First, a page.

Day of Giving a Great Success

    The Rivers School’s inaugural Day of Giving, held on Tuesday, February 12, set an ambitious goal, one that would eclipse any previous such effort at the school: To garner 495 gifts – one for each currently enrolled student – in a 24-hour participation challenge. It would take effort, focus, and teamwork to get there.
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  • New Board of Trustees member Andy Delinsky '93

    Andy Delinsky '93 Joins Board of Trustees

    Andy Delinsky ’93 recently became the newest member of The Rivers School Board of Trustees. The Delinsky family has deep ties to Rivers: Delinsky’s older brother, Eric, graduated in ’87, and their father, Steve Delinsky, served as board president during Delinsky’s years at the school.
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  • Carol Powers, of the Community Ethics Committee, spoke with students during a visit to Julian Willard's Exploring Ethics class

    Big Questions: Guest Speaker Addresses Ethics Class

    Some days – maybe most days – the hardest question most of us face is choosing an outfit or deciding whether to eat that second cookie. The students in Julian Willard’s Exploring Ethics: Language, Literature, and the Brain, a senior interdisciplinary studies elective, are grappling with bigger issues: Organ transplants. Bias in artificial intelligence. Palliative care. Euthanasia.
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  • January

    Rivers students handed out medals at the Special Olympics awards ceremony

    Rivers Students Host Special Olympians

    Their shirts bore the words “Game Changer,” and that’s what the 10th grade students of Rivers set out to do last Sunday: Change the game for the 20 Massachusetts Special Olympics basketball teams visiting campus to compete in the state qualifying tournament.
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  • New Positions Announced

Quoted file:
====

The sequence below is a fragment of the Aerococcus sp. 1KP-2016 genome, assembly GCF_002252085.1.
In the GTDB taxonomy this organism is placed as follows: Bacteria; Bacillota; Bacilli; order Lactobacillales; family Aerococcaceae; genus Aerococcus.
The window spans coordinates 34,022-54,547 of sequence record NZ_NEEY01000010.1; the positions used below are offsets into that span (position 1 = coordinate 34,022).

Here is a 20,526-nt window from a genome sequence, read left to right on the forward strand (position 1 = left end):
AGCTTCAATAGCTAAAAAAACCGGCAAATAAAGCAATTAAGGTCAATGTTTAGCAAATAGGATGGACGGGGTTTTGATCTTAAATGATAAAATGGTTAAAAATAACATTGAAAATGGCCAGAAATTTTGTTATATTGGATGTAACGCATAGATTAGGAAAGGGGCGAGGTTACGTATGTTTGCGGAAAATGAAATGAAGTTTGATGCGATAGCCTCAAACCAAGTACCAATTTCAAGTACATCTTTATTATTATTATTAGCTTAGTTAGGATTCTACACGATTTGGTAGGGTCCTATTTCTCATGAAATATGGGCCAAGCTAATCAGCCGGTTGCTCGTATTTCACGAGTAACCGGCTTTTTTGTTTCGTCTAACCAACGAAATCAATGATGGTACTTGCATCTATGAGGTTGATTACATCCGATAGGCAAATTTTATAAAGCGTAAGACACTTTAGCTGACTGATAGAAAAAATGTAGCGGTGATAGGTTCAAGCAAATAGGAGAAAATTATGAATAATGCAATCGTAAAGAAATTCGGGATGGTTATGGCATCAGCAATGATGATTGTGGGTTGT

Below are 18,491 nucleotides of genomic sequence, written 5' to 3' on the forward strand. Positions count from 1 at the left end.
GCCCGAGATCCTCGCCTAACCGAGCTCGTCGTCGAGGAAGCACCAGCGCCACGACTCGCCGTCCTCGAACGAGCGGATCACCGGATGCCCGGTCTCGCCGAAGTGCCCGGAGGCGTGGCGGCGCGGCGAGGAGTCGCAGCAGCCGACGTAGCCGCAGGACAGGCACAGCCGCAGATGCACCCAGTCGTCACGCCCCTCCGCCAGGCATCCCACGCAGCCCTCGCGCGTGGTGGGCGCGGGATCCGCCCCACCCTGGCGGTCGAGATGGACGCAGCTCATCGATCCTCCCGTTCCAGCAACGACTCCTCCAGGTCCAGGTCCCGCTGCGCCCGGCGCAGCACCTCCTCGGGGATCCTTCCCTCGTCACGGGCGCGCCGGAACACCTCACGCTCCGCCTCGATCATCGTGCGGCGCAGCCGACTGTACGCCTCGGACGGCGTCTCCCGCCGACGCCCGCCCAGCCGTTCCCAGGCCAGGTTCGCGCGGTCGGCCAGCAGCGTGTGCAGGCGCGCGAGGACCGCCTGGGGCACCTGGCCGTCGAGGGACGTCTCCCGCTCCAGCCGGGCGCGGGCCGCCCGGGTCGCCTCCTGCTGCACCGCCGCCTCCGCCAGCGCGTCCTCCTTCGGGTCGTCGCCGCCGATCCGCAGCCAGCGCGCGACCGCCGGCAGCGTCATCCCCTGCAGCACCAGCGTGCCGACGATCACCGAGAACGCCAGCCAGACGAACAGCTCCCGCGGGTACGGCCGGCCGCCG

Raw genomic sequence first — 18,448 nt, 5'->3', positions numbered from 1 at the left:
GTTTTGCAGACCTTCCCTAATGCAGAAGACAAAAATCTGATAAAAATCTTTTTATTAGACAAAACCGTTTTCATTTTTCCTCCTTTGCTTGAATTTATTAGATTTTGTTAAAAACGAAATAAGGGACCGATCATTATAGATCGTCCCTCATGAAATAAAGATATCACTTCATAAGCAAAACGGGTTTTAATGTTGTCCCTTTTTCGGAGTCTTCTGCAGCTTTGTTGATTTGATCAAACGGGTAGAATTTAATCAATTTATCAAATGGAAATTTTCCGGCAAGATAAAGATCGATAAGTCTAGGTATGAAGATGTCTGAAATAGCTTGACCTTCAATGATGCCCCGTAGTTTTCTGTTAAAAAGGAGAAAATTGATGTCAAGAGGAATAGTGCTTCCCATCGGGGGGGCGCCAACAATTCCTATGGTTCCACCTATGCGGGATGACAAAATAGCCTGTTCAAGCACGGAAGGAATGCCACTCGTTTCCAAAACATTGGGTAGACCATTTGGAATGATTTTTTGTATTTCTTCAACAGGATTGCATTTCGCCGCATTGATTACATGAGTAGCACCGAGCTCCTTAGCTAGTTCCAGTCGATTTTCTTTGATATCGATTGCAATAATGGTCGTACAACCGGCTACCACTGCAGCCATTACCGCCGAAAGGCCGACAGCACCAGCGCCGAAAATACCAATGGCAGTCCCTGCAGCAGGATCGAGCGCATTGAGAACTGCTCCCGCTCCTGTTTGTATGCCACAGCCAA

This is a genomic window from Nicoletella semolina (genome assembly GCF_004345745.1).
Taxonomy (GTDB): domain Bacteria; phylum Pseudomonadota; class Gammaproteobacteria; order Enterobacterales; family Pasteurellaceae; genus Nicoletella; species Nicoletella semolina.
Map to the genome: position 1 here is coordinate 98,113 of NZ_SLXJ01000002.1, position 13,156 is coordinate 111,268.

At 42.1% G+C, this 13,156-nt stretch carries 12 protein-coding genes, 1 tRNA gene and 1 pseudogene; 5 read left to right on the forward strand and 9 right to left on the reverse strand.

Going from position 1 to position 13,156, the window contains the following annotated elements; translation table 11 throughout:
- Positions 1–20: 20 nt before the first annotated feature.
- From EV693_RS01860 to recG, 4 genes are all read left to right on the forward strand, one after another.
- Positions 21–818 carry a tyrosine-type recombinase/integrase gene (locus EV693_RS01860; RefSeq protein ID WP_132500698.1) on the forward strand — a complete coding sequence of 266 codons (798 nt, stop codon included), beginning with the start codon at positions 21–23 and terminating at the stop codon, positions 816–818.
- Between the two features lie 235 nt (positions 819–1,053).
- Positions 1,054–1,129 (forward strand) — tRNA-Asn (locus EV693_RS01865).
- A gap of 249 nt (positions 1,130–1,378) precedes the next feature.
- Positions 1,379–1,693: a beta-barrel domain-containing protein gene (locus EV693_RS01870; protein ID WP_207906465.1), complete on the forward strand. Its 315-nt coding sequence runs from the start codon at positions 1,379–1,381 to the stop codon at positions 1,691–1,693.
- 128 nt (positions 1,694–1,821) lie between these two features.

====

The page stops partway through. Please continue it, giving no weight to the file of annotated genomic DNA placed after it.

Head of School Ned Parsons recently announced the creation of two new administrative positions: an assistant dean of faculty and a director of educational technology.
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  • Estelle Luong at an earlier Carnegie Hall appearance

    Conservatory Student to Perform at Carnegie Hall

    How do you get to Carnegie Hall?
    For Estelle Luong ’19, the answer mirrors the punchline of the old joke: Practice, practice, practice. The accomplished pianist, a student in the Conservatory Program of The Rivers School, was awarded a first prize in the Crescendo International Youth Competition audition round in November.
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  • Members of the African Diaspora affinity group addressed the school at the Martin Luther King Jr. Day assembly

    Students Steer MLK Day Assembly

    Words matter.
    That point was made passionately at this year’s Martin Luther King Jr. Day assembly, held on Monday, January 14. In his introductory remarks, faculty member Bruce Taylor said the gathering was “an opportunity to address the ongoing presence of hateful language.”
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  • Maggie Monaghan at the Shakespeare competition

    Students Take On Shakespeare Competition

    To be or not to be a part of the National Shakespeare Competition? That was the question answered in the affirmative by seven Rivers students recently as they each recited a monologue from one of the Bard’s plays, in hopes of capturing the school crown and moving on to the state semifinal round.
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  • Several alumni returned to RSC for the 15th anniversary of the Conservatory Program.

    The Conservatory Program at The Rivers School Celebrates 15 years

    It’s been 15 years since David Tierney created a program that fills a special educational niche in the region. His brainchild, the Conservatory Program at The Rivers School, offers a unique blend of academic rigor and intensive music education, and on Saturday, January 5, a group of conservatory program alumni gathered to celebrate the program’s 15th anniversary.
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  • Using the new video conferencing system in the Center for Community and Civic Engagement, students in Rivers's statistics class chat with data visualization expert Cole Nussbaumer Knaflic. View more photos from the class at https://theriversschool.smugmug.com/Learning-at-Rivers/Statistics-Class/i-9tSBnTc/A.

    Statistics Class Gains Followers on Twitter

    Just prior to the holiday break, students in John Adams’s statistics class had a chance to video conference with a data visualization expert who made contact with the class after becoming a fan of the class’s Twitter feed, @RiversStats.
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BACK 2019